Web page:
Game of Thrones: A Viewer’s Defense

Books and Film Adaptation

“A book is a film that takes place in the mind of the reader. That’s why we go to the movies and say, ‘Oh, the book is better.'” Paul Coelho

If I had to explain, (er defend, to anyone, including myself) why I have watched every episode of Game of Thrones, I would say, “Read the Bible.”

Picture I took last year in a museum in Glasgow, Scotland, because these heads remind me of the “many-faced god” depicted in Game of Thrones.

Raw and ravenous, Game of Thrones amplifies story themes the Bible tells with sparing detail.

The “Battle Hymn of the Republic,” written in 1861 during America’s Civil War, the words describing God’s wrath could have derived from Revelation 14.

And the angel thrust in his sickle into the earth, and gathered the vine of the earth, and cast it into the great winepress of the wrath of God.

And the winepress was trodden without the city, and blood came out of the winepress, even unto the horse bridles, by the space of a thousand and six hundred furlongs.

 

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Hungry for What?

So let’s talk about Hunger, a current best-selling memoir by a woman who argues that “the bigger you are, the less you are seen” (quote from the book jacket synopsis).

Who I Am vs. How I Look

Photo from Amazon site

In Hunger, A Memoir of (My) Body, author Roxane Gay exposes how something that happened to her as a young girl translated into reasons for burying herself under layers of fat. Referring to her body as a crime scene, at her heaviest Roxane weighed 577 pounds and now weighs about 150 less.

Along with reasons she shares for massive weight gain, she describes the pain of living in a body that people punish––judging by appearance the person who lives inside the body.

“I hate myself. Or society tells me I am supposed to hate myself; so I guess this, at least, is something I am doing right.

Or I should say, I hate my body. I hate my weakness at being unable to control my body. I hate how I feel in my body. I hate how people stare at my body, treat my body, comment on my body. I hate equating my self-worth with the state of my body . . . I hate how hard it is to accept my human frailties. I hate that I am letting down so many women when I cannot embrace my body at any size.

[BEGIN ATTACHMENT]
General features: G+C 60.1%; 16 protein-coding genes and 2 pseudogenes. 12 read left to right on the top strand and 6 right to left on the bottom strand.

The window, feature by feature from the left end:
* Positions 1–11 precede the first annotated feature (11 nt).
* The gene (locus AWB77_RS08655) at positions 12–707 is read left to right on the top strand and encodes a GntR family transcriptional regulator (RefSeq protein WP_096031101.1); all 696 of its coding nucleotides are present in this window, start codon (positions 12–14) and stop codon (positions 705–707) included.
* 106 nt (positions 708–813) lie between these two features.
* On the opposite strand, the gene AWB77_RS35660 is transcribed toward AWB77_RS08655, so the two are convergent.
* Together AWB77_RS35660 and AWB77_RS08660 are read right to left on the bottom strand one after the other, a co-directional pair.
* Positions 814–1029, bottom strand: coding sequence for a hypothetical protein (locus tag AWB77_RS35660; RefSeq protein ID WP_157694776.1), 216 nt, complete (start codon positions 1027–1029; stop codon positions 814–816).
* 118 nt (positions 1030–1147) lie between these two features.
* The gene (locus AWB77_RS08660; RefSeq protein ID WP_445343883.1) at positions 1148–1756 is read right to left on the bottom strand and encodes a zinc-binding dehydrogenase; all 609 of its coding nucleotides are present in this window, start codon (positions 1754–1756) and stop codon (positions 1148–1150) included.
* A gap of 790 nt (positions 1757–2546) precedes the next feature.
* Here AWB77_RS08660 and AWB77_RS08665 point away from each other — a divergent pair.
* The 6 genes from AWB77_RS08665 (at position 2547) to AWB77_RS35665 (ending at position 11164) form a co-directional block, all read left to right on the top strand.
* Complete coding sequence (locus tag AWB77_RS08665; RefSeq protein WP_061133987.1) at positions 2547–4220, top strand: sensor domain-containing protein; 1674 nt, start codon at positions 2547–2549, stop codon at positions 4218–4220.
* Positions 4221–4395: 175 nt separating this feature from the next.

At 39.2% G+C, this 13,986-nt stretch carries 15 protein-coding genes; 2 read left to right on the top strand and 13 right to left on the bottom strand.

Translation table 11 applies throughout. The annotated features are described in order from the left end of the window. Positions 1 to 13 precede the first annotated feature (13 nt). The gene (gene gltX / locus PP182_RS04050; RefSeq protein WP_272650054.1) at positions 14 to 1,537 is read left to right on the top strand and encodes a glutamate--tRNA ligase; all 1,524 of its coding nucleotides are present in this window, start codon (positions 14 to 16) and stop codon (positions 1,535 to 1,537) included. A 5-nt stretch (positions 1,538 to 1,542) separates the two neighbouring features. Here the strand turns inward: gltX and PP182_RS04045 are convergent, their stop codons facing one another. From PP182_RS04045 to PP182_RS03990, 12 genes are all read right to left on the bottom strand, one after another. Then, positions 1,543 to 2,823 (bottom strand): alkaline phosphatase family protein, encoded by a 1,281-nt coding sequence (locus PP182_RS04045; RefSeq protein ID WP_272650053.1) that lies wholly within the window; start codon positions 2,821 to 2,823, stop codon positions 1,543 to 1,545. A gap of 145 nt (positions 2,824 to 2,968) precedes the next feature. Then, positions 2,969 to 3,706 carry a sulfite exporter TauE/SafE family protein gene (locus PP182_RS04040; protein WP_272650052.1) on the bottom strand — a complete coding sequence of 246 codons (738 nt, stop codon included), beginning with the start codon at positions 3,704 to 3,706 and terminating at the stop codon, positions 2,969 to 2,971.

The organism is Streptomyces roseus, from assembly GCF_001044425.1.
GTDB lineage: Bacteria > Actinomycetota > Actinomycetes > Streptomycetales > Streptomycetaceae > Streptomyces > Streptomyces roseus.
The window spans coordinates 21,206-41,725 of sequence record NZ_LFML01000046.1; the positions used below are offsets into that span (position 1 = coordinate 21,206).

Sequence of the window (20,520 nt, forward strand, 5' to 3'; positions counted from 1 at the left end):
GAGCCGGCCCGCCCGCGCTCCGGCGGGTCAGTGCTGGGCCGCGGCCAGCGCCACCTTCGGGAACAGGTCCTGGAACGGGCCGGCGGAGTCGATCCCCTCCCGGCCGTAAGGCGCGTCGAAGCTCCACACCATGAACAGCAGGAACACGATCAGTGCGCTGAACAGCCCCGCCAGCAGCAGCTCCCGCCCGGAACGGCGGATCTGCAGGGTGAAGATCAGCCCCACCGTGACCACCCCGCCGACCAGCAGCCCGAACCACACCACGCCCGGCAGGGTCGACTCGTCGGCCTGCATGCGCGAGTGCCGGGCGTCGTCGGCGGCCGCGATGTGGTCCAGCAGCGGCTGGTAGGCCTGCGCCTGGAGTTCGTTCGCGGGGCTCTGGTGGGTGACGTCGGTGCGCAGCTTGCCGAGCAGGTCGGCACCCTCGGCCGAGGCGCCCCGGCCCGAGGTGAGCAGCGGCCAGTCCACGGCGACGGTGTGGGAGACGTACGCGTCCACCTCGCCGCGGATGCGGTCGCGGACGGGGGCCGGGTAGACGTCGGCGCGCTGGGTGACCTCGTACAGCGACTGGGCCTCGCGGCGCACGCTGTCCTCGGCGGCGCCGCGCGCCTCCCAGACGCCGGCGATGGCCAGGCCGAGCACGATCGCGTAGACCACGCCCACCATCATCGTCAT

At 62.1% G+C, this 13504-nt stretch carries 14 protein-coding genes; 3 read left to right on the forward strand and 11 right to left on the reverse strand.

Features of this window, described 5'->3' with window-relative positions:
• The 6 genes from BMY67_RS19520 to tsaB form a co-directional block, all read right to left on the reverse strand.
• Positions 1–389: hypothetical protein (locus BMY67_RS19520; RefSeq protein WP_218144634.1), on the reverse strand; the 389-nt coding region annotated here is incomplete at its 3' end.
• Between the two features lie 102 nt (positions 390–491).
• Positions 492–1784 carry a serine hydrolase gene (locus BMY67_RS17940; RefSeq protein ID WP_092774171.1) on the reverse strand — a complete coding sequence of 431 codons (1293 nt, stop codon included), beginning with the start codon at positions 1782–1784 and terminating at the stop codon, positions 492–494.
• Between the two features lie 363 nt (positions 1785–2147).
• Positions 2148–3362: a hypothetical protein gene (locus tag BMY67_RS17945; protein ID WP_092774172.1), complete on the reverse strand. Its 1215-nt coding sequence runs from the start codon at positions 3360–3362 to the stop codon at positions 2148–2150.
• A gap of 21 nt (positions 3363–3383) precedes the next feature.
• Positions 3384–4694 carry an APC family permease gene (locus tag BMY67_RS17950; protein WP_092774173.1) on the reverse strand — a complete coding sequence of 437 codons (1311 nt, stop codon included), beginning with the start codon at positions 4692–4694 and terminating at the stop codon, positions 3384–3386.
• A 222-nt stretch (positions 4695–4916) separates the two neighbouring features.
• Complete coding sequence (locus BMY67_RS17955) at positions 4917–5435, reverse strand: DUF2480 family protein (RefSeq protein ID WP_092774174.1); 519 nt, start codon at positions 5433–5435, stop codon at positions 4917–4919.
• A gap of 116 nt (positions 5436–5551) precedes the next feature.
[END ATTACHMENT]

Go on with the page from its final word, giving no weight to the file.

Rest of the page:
But I also like myself, my personality, my weirdness, my sense of humor, my wild and romantic streak, how I love, how I write, my kindness and my mean streak. It is only now, in my forties, that I am able to admit that I like myself, even though I am nagged by this suspicion that I shouldn’t . . .

I don’t want to change who I am. I want to change how I look. On my better days, when I feel up to the fight, I want to change how this world responds to how I look because, intellectually I know my body is not the real problem.

On bad days, though, I forget how to separate my personality, the heart of who I am, from my body. I forget how to shield myself from the cruelties of the world” (148–149).

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For the Love of Jen Hatmaker, even when she is wrong

Greetings, friends and followers of all things Jen Hatmaker.

I write to those of you who find yourselves disturbed by Jen’s recent, very public response to LGBT issues, specifically where she declared gay marriage “holy.”

My oldest daughter is Jen’s age. In fact, my daughter first introduced me to Jen’s writing, through which I gained respect for this writer’s humor, personality and slightly off-kilter take on ChristiaIMG_0895ns.

Jen has opened some windows and the church today needs the fresh air.

I write because Jen Hatmaker declares herself a Christ-follower. Like the rest of believers, flawed head-to-toe, she needs God’s grace every single day. And so do I. I will not condemn her, or gay people. Period.

But that does not mean I can agree with her theology.

Legal is one thing. Holy is something else. Read more

More Jen Hatmaker and why I drove to Buda, TX Labor Day weekend

In September, the Launch Team for Jen’s book For the Love attended a party at Jen’s house. Yep, that same Big Family Renovation you may have seen on HGTV. Shazam!

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Emphasis on family. And community. And loving people because Jesus loves people.

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Earlier in the day, Jen’s husband Brandon did what all great husbands do on party days. Yard work.

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All things bright and beautiful, a picture-perfect Texas evening set the scene.

Jen showed up looking like Lorelai from “Gilmore Girls,” all boots and cut-offs––cute as could be.

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Jen Hatmaker’s “For the Love” Debuts Today

JenHatmaker4Meet Jen Hatmaker

After you read her new book, you will feel as if you know her. And you will think she knows you too. She knows what you are up against. She wants to help readers who find themselves “Fighting for Grace in a World of Impossible Standards.”

Jen writes the way a cowboy hero rides. You know, the good guy wearing his white hat comes to town to stand up to the ruthless cattle baron, that character who always wants more. More cattle or land or power over people.

Instead of letting people be defeated by the bad guys, Jen’s mission impossible is to free people everywhere from strangleholds of fear, perfectionism and competition. And did I mention guilt for not measuring up?

Jen says, “We measure our performance against an invented standard and come up wanting, and it is destroying our joy. No matter how hard we work to excel in an area or two, it never feels like enough.” Read more